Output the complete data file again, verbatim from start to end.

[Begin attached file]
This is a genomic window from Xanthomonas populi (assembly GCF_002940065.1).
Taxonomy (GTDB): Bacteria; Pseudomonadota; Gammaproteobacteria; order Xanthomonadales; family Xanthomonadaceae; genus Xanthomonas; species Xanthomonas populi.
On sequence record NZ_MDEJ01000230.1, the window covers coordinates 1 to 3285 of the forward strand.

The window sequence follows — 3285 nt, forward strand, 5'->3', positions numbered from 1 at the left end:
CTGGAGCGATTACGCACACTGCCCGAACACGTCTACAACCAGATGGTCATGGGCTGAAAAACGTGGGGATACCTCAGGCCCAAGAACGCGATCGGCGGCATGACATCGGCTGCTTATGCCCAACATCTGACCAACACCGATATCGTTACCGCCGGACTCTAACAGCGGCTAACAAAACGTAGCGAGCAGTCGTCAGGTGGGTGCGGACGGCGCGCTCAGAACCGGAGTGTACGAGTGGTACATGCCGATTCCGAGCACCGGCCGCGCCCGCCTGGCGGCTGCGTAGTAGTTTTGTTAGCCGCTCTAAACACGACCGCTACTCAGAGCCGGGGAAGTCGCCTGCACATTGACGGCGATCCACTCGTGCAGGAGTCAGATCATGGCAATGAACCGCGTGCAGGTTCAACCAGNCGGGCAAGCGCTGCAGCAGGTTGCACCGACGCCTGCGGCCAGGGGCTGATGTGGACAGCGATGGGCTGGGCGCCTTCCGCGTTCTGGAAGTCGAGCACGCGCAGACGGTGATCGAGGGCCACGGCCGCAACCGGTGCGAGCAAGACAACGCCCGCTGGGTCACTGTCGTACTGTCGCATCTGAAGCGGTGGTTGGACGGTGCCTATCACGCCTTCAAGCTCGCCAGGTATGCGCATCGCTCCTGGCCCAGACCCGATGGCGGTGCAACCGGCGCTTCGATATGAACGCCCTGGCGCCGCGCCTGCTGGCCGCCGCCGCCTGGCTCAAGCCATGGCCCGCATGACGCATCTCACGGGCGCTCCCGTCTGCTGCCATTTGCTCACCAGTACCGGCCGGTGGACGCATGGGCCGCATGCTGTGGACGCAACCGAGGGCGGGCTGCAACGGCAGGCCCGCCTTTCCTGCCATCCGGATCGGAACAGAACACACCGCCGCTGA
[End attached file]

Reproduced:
This is a genomic window from Xanthomonas populi (assembly GCF_002940065.1).
Taxonomy (GTDB): Bacteria; Pseudomonadota; Gammaproteobacteria; order Xanthomonadales; family Xanthomonadaceae; genus Xanthomonas; species Xanthomonas populi.
On sequence record NZ_MDEJ01000230.1, the window covers coordinates 1 to 3285 of the forward strand.

The window sequence follows — 3285 nt, forward strand, 5'->3', positions numbered from 1 at the left end:
CTGGAGCGATTACGCACACTGCCCGAACACGTCTACAACCAGATGGTCATGGGCTGAAAAACGTGGGGATACCTCAGGCCCAAGAACGCGATCGGCGGCATGACATCGGCTGCTTATGCCCAACATCTGACCAACACCGATATCGTTACCGCCGGACTCTAACAGCGGCTAACAAAACGTAGCGAGCAGTCGTCAGGTGGGTGCGGACGGCGCGCTCAGAACCGGAGTGTACGAGTGGTACATGCCGATTCCGAGCACCGGCCGCGCCCGCCTGGCGGCTGCGTAGTAGTTTTGTTAGCCGCTCTAAACACGACCGCTACTCAGAGCCGGGGAAGTCGCCTGCACATTGACGGCGATCCACTCGTGCAGGAGTCAGATCATGGCAATGAACCGCGTGCAGGTTCAACCAGNCGGGCAAGCGCTGCAGCAGGTTGCACCGACGCCTGCGGCCAGGGGCTGATGTGGACAGCGATGGGCTGGGCGCCTTCCGCGTTCTGGAAGTCGAGCACGCGCAGACGGTGATCGAGGGCCACGGCCGCAACCGGTGCGAGCAAGACAACGCCCGCTGGGTCACTGTCGTACTGTCGCATCTGAAGCGGTGGTTGGACGGTGCCTATCACGCCTTCAAGCTCGCCAGGTATGCGCATCGCTCCTGGCCCAGACCCGATGGCGGTGCAACCGGCGCTTCGATATGAACGCCCTGGCGCCGCGCCTGCTGGCCGCCGCCGCCTGGCTCAAGCCATGGCCCGCATGACGCATCTCACGGGCGCTCCCGTCTGCTGCCATTTGCTCACCAGTACCGGCCGGTGGACGCATGGGCCGCATGCTGTGGACGCAACCGAGGGCGGGCTGCAACGGCAGGCCCGCCTTTCCTGCCATCCGGATCGGAACAGAACACACCGCCGCTGA